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High-Level Roundtable on South-South Cooperation Co-Chairs' Press Statement

2015/09/27

On 26 September 2015, a High-Level Roundtable on South-South Cooperation was jointly hosted by the President of the People's Republic of China, Mr. Xi Jinping and the Secretary-General of the United Nations, Mr. Ban Ki-moon. The meeting, held at the United Nations headquarters in New York, on the margins of the United Nations Sustainable Development Summit and the adoption of the 2030 Agenda for Sustainable Development, included leaders from Bangladesh, Benin, Brazil, Denmark, Ecuador, Egypt, Indonesia, Kazakhstan, Malaysia, Maldives, Nepal, Nigeria, Pakistan, Samoa, Saudi Arabia, South Africa, Uganda, Zambia and Zimbabwe, the Administrator of the United Nations Development Programme, the President of the World Bank, the Managing Director of International Monetary Fund, the Director-General of World Trade Organization, the Director-General of Food and Agriculture Organization, the President of the New Development Bank (BRICS), the Under-Secretary-General and High Representative for the Least Developed Countries, Landlocked Developing Countries and Small Island Developing States and the Executive Secretary of the United Nations Economic and Social Commission for Asia and the Pacific.

Over the past decades, developing countries have actively explored development paths suited to respective national realities and made remarkable achievements. The increasingly important role played by developing countries in international affairs, has changed global political and economic paradigms, promoted the transformation of global economic governance and advanced the process of economic globalization.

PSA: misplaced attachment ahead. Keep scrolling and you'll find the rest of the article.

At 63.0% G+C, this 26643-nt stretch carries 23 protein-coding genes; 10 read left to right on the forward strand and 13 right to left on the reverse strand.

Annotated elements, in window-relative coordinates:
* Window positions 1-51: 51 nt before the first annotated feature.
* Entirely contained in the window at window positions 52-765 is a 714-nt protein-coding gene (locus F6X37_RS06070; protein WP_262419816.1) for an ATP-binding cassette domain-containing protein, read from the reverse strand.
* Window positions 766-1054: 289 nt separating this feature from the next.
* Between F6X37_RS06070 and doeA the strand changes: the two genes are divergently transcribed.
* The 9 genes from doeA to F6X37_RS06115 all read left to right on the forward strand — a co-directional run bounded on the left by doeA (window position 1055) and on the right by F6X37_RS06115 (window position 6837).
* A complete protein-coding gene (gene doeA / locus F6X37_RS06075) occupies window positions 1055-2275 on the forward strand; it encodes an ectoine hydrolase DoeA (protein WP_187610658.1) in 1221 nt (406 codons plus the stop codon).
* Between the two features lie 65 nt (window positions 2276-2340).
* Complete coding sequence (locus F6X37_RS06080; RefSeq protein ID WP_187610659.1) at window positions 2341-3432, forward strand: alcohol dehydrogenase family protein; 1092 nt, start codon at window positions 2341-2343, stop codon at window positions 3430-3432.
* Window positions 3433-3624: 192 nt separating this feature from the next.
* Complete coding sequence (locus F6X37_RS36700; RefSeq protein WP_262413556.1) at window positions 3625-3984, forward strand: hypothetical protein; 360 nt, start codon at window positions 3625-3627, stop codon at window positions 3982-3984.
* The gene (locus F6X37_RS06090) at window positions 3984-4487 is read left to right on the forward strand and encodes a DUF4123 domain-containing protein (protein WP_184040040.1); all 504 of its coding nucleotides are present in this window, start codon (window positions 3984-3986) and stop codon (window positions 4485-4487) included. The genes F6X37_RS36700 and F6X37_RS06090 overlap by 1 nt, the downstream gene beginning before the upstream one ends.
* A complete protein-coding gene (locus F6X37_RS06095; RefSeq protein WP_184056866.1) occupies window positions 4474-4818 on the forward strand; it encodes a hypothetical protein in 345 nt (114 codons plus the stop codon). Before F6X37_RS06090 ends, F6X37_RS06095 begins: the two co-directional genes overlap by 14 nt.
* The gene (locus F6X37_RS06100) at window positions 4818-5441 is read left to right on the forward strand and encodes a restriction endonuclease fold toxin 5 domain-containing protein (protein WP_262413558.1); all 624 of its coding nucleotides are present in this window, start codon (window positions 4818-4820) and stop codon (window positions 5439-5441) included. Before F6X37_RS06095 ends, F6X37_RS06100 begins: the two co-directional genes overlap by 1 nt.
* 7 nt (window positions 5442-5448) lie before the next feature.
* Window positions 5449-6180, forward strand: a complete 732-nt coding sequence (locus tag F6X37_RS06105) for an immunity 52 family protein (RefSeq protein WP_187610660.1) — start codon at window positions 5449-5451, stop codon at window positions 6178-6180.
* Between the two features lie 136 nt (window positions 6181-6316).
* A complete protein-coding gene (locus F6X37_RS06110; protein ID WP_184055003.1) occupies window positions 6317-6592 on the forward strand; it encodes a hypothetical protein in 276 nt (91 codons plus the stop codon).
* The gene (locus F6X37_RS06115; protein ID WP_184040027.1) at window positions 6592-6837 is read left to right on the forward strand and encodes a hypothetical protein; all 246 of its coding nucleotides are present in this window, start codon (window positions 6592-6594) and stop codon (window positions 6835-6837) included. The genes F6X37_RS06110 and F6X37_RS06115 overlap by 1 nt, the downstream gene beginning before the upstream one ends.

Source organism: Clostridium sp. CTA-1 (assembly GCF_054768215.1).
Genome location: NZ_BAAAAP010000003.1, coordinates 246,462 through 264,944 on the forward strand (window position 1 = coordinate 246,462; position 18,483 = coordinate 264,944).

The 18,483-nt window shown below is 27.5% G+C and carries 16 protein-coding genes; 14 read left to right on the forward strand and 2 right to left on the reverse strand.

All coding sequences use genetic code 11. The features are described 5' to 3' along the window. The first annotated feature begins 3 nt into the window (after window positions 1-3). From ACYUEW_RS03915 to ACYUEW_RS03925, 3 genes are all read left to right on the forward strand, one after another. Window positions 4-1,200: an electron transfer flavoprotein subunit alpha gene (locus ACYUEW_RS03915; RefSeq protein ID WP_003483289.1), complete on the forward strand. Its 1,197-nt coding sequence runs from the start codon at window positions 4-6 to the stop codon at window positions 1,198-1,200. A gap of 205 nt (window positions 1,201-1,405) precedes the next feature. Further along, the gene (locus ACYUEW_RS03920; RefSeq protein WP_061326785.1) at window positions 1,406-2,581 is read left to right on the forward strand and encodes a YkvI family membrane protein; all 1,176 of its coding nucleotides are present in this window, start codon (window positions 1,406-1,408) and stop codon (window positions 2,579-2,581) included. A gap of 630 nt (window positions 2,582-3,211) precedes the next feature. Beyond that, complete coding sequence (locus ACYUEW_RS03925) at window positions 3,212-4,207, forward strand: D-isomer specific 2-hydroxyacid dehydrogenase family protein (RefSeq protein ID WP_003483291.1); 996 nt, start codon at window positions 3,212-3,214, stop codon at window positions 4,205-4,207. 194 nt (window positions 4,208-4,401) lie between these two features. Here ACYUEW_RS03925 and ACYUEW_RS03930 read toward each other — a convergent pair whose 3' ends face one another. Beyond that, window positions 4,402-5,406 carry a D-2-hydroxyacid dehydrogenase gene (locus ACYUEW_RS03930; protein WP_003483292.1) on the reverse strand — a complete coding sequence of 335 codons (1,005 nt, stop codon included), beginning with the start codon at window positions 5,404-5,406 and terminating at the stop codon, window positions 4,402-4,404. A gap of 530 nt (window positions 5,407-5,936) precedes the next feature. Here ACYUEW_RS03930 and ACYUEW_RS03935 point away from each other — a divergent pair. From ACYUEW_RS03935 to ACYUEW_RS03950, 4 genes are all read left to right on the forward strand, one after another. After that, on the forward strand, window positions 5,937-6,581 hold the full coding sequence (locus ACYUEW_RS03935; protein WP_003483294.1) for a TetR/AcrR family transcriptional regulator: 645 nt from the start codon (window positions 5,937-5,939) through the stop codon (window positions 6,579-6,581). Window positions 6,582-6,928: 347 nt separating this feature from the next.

While important progress has been made in the global effort to achieve the Millennium Development Goals, implementation remains unbalanced, especially among vulnerable country groups. The international community should further intensify development cooperation, pool resources, establish stronger partnerships and create a sound and favorable international environment for sustainable development in developing countries.

The adoption of the historic and transformative 2030 Agenda for Sustainable Development by the UN Development Summit, which puts forward ambitious development goals for all countries and provides new opportunities for international development cooperation, was welcomed. Members of the international community were called upon to uphold North-South cooperation as an important channel for international development cooperation, and developed countries were encouraged to honor their ODA commitments especially the allocation of 0.7 per cent of ODA/GNI and 0.15 to 0.20 per cent of ODA/GNI to Least Developed Countries. Development partners were commended for allocating at least 50 per cent of their ODA to LDCs.

It is reaffirmed that South-South Cooperation should continue to be guided by the principles, among others, of respect for national sovereignty, equality and mutual trust, win-win cooperation, solidarity and collaboration, helping developing countries to find a development path featuring equity, openness, comprehensiveness and innovation.

All countries are encouraged to promote the exchange of development ideas and practices, deepen macroeconomic policy coordination and make trade and investment work for people living in developing countries. Countries were advised to focus on building infrastructure and enhancing connectivity to benefit from global value chains. The importance of promoting the green economy and environmental protection, creating quality flagship projects for South-South cooperation, including through initiatives such as the 'Silk Road Economic Belt' and '21st Century Maritime Silk Road, utilizing the Asian Infrastructure Investment Bank, the New Development Bank BRICS and other financing platforms to unleash cooperation potentials, demonstrate cooperation dynamism and achieve integrated sustainable development was also highlighted.